Getting your child to do certain things that you may want them to do for their own benefit is often times quite a challenge. Activities such as brushing their teeth, cleaning up their mess, or doing their homework are considered crucial, but to some children, they consider those as more of a boring chore with no real reward.
Some kids are self-motivated while some are a little less. The latter types of children oftentimes need a little bit of a push and shove from time to time to get them up and running again.
Instinctively, the parent may resort to the usual approach of rewarding the child for every good job he performs, and applying a negative consequence for every mistake they do. On the contrary, regulating the rewards and punishment system and focusing more on training his internal motivation for his own betterment will yield better results.
Let’s find out how to achieve this monumental task in four simple ways below.
Know when to use rewards
Rewards are a sure-fire way of motivating people to do certain activities. However, if the behavior has become dependent on the reward, the performance of the activities will stop, if the rewards are stopped as well. Additionally, through these continued rewards, at some point along the road, when you ask your child to do something, they will be unwilling to perform the task unless they will be given compensation for their service.
What then should you do instead? While we’re not completely eliminating physical rewards from the table, it should be used in moderation.
On the contrary, emphasize to the child the positive effects of performing a certain activity that will make them feel good about themselves inside and give them a sense of fulfillment, which is also called “intrinsic motivation.”
For example, overly rewarding a child for performing well in school, may motivate him to study harder and in turn get him better grades, but it may also yield a negative effect of the child thinking that the only reason they study is to get a physical reward from the parent and not an appreciation of the beauty of knowledge.
Praise them for their efforts
Everyone loves to be appreciated for their efforts now and then, especially children. Words of encouragement, when used properly, can be a powerful tool for motivation.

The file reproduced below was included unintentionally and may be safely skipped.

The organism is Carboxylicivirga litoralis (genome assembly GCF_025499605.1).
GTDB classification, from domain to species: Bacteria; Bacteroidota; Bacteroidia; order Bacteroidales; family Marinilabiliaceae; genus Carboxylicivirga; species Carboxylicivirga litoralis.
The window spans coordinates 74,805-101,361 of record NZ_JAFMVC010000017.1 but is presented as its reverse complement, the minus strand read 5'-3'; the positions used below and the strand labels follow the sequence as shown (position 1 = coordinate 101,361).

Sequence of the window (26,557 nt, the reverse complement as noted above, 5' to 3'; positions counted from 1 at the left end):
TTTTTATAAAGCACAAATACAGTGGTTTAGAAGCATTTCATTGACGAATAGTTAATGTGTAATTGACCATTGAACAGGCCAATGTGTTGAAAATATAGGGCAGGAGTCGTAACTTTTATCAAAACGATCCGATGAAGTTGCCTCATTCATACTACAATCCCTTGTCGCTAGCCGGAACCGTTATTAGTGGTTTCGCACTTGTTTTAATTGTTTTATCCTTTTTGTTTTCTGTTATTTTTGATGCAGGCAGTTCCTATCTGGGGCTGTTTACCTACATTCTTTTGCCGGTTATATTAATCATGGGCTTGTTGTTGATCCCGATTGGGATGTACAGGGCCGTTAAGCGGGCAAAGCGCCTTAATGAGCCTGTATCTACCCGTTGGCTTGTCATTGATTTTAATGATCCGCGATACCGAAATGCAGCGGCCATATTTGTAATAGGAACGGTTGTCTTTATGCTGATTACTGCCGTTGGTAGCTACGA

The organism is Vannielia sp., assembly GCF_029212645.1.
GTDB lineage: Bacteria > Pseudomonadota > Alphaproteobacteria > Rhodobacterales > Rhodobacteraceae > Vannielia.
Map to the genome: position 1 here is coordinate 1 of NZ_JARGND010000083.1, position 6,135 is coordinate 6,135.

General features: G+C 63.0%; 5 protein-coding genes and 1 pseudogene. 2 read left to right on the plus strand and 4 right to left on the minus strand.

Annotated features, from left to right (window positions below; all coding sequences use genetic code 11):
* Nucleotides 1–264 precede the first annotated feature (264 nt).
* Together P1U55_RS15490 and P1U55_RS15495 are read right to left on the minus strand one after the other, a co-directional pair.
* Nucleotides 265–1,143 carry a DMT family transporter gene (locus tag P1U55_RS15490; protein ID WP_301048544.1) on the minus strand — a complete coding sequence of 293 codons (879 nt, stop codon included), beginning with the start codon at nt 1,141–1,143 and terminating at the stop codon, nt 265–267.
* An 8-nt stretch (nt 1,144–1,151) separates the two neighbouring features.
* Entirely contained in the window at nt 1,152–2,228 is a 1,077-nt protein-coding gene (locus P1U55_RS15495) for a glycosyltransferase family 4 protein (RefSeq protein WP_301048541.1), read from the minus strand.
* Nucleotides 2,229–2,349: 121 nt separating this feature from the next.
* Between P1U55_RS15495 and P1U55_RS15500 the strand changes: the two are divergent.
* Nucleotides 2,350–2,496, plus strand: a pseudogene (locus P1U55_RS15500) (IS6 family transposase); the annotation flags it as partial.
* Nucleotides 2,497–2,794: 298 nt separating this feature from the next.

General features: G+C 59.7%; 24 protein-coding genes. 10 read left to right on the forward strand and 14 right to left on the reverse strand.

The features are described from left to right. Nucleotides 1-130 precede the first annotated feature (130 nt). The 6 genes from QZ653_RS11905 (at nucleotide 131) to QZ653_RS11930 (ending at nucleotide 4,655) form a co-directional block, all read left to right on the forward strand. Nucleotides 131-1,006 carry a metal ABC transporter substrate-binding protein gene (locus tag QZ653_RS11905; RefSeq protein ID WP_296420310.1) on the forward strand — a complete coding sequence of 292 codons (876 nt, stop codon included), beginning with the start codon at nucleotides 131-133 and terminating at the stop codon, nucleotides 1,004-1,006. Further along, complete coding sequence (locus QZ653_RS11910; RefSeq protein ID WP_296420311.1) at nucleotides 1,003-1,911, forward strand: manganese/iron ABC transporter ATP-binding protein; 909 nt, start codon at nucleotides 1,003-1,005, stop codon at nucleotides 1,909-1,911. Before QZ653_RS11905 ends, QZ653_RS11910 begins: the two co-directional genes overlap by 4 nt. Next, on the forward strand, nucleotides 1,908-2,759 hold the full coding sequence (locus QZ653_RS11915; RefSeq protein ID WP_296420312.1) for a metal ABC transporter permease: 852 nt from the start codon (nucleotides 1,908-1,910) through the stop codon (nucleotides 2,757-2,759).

Consistent, sincere, and honest praises will improve their self-esteem and can go a long way in encouraging them to continuously perform an activity without fear of being mocked or jeered at by others, which can discourage them from performing or even just trying out new activities.
To add, comparison praises should be avoided. No one really likes being compared to someone else more superior, more so amongst children. These kinds of praises shouldn’t even be called as praises since they can demoralize children if they fail in a certain activity and they are thus more likely to avoid challenges or stop learning new activities that require skills greater than what they possess, in fear of failure.
Be considerate of their abilities
You can’t really ask a fish to climb a tree or a monkey to fly and the same principle goes over with children. Some children are just more talented than others in a certain activity yet may find difficulty in another.
Each child has their own unique set of abilities and it’s up to the parent to gauge their child’s strengths and weaknesses. Try to observe what activities your children like or dislike then mentally evaluate if they will be up to the task of what you want them to do.
To motivate them even further, give a helping hand in activities that they may find difficult. Encourage them to not fear failure but rather learn from it then praise them sincerely and honestly for their efforts. Finally, correct their mistakes and give advice on what other ways they are able to effectively perform that task if possible.